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Old 04-21-08, 05:02 PM   #1
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Default Higher fsb or higher multi?

I always thought a higher fsb increased overall bandwidth resulting in greater performance.

I'm currently running 272x11, E4600, P5K SE, stock volts, PC6400, and was thinking about trying for 300x10 after my new ram gets in, but some articles suggest there's not much of a difference?
http://www.anandtech.com/showdoc.aspx?i=3239&p=5

+ several forum discussions. I just don't want to bother if the gain will be minimal.

Thoughts?
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Old 04-21-08, 05:15 PM   #2
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Default Re: Higher fsb or higher multi?

Higher FSB
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Old 04-21-08, 05:16 PM   #3
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Default Re: Higher fsb or higher multi?

I have read that you should find the Max FSB first. Lower Multi and find Max FSB.
Then raise Mulit until not stable. Back it down to find stable clocks.

But find Max Stable FSB first.

I could be wrong
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Old 04-21-08, 05:41 PM   #4
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Default Re: Higher fsb or higher multi?

Quote:
Originally Posted by Buckeye
I have read that you should find the Max FSB first. Lower Multi and find Max FSB.
Then raise Mulit until not stable. Back it down to find stable clocks.

But find Max Stable FSB first.

I could be wrong
You're actually right. That's the correct way to overclock per guides and reviews.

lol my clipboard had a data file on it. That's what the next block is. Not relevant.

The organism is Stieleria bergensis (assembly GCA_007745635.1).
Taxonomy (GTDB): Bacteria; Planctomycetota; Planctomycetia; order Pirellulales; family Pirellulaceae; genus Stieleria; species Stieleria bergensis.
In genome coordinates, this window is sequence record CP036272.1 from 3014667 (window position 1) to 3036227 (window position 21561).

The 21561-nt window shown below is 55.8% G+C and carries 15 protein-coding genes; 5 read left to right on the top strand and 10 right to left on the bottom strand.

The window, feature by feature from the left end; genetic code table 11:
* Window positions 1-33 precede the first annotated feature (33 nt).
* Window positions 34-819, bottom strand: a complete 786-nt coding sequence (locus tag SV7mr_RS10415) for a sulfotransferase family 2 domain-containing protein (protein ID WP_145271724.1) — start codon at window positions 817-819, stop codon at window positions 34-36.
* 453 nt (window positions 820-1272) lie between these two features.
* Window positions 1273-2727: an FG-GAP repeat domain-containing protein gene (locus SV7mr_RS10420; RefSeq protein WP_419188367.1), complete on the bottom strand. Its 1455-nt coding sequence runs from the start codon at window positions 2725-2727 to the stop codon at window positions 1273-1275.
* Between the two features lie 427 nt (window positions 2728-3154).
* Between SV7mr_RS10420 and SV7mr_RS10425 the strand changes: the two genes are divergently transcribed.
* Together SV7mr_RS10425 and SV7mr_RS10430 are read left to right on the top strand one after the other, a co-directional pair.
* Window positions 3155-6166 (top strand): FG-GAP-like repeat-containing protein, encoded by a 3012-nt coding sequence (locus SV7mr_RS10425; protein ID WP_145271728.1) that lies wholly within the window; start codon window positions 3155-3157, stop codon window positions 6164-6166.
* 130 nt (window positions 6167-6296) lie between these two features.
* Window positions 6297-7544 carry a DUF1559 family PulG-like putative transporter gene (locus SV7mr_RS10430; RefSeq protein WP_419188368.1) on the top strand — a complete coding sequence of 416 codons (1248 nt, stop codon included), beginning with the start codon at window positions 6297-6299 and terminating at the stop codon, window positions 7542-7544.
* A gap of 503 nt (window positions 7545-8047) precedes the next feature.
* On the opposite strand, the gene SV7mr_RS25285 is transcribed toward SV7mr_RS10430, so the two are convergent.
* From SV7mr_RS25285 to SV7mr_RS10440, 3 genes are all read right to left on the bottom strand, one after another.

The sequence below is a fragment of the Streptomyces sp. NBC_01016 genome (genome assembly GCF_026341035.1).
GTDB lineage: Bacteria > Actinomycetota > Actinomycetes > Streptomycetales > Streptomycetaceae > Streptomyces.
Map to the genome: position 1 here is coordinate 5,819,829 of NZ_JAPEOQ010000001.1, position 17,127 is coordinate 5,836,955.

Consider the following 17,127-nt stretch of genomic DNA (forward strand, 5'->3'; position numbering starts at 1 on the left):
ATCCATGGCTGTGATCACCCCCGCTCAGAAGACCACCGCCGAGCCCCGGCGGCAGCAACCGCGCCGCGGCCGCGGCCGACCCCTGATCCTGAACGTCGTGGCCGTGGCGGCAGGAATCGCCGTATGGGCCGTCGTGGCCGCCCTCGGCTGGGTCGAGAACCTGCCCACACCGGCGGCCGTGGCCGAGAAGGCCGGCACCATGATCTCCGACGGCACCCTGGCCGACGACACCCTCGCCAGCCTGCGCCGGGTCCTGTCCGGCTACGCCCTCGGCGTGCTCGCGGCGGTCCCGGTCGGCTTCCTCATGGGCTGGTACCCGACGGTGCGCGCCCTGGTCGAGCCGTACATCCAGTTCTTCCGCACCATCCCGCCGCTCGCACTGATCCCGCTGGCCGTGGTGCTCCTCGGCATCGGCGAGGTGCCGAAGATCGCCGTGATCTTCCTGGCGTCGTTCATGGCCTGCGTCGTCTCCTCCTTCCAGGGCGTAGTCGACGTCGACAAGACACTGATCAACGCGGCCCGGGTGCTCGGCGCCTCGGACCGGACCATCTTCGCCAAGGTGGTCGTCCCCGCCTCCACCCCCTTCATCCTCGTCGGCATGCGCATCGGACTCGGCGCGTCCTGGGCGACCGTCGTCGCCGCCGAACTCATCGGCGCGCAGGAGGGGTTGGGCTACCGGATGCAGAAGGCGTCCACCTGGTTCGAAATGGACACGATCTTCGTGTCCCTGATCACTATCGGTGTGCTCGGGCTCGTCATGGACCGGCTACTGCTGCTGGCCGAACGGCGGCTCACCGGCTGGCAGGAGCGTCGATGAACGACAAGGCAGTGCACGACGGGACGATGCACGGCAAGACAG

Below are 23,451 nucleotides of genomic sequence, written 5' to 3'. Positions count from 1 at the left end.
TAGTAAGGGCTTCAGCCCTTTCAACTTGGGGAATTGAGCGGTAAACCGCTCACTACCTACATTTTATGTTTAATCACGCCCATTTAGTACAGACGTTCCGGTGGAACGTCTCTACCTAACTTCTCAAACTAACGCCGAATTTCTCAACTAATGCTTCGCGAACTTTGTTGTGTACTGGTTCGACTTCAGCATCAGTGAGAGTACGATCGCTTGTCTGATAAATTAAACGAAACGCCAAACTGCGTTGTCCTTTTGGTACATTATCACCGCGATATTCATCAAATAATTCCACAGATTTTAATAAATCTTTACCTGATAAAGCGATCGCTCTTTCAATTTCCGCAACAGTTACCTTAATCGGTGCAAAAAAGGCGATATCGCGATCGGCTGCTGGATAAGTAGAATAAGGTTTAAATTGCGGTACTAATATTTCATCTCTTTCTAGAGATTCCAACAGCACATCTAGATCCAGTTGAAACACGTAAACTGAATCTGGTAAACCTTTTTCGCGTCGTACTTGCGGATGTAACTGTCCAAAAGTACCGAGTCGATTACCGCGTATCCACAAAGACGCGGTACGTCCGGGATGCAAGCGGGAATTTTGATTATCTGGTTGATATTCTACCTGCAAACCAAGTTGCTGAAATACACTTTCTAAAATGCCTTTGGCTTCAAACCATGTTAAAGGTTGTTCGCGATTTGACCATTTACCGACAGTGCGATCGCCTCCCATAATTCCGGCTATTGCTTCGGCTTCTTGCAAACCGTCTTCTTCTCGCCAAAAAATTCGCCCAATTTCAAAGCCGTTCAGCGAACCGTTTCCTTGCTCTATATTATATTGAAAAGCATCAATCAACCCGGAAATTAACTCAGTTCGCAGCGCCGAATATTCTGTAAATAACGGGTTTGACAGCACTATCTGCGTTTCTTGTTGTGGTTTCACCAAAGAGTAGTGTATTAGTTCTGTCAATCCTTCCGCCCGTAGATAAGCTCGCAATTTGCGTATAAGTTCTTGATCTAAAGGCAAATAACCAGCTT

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Old 04-21-08, 05:46 PM   #5
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Default Re: Higher fsb or higher multi?

Quote:
Originally Posted by Buckeye
I have read that you should find the Max FSB first. Lower Multi and find Max FSB.
Then raise Mulit until not stable. Back it down to find stable clocks.

But find Max Stable FSB first.

I could be wrong
You've always seemed to know what you're talking about to me.

I've got faster ram coming soon, I'll do this method when it comes in.

Thanks guys!
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Old 04-21-08, 06:56 PM   #6
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Default Re: Higher fsb or higher multi?

Quote:
Originally Posted by grey_1
You've always seemed to know what you're talking about to me.

I've got faster ram coming soon, I'll do this method when it comes in.

Thanks guys!
hehe thanks. I do not do very much OCing atm, but I will be soon so I have tried to read as much about it as I can.

Now when it comes to rasing voltage's for RAM and CPU's to get higher speeds I am still unclear on a lot of things.
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Old 04-21-08, 07:09 PM   #7
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Default Re: Higher fsb or higher multi?

Then you have the other crowd that says why risk stability by overclocking the fsb when that only results in higher synthetic benchmarks. Also, depending on the chipset, you could actually find a nice high fsb, only to find that you are in a performance black hole. You'll know you are in the black hole by the synthetic numbers, but just something to keep in mind if you are running a 680i chipset.

Personally, I run whatever I can get most stable at, but I also do consider the synthetic benchmarks while doing it too. Sometimes, the cpu multi can affect fsb stability too. Seems weird, but it does.

It's fun playing with all this 'finding ram highest clock vs finding highest fsb while keeping ram happy, vs finding best oc while using ram divider vs finding happy divider that your cpu can live with' etc. etc.

Lots to play with if your mobo bios lets you.
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Old 04-21-08, 07:22 PM   #8
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Default Re: Higher fsb or higher multi?

Quote:
Originally Posted by Slammin
Then you have the other crowd that says why risk stability by overclocking the fsb when that only results in higher synthetic benchmarks. Also, depending on the chipset, you could actually find a nice high fsb, only to find that you are in a performance black hole. You'll know you are in the black hole by the synthetic numbers, but just something to keep in mind if you are running a 680i chipset.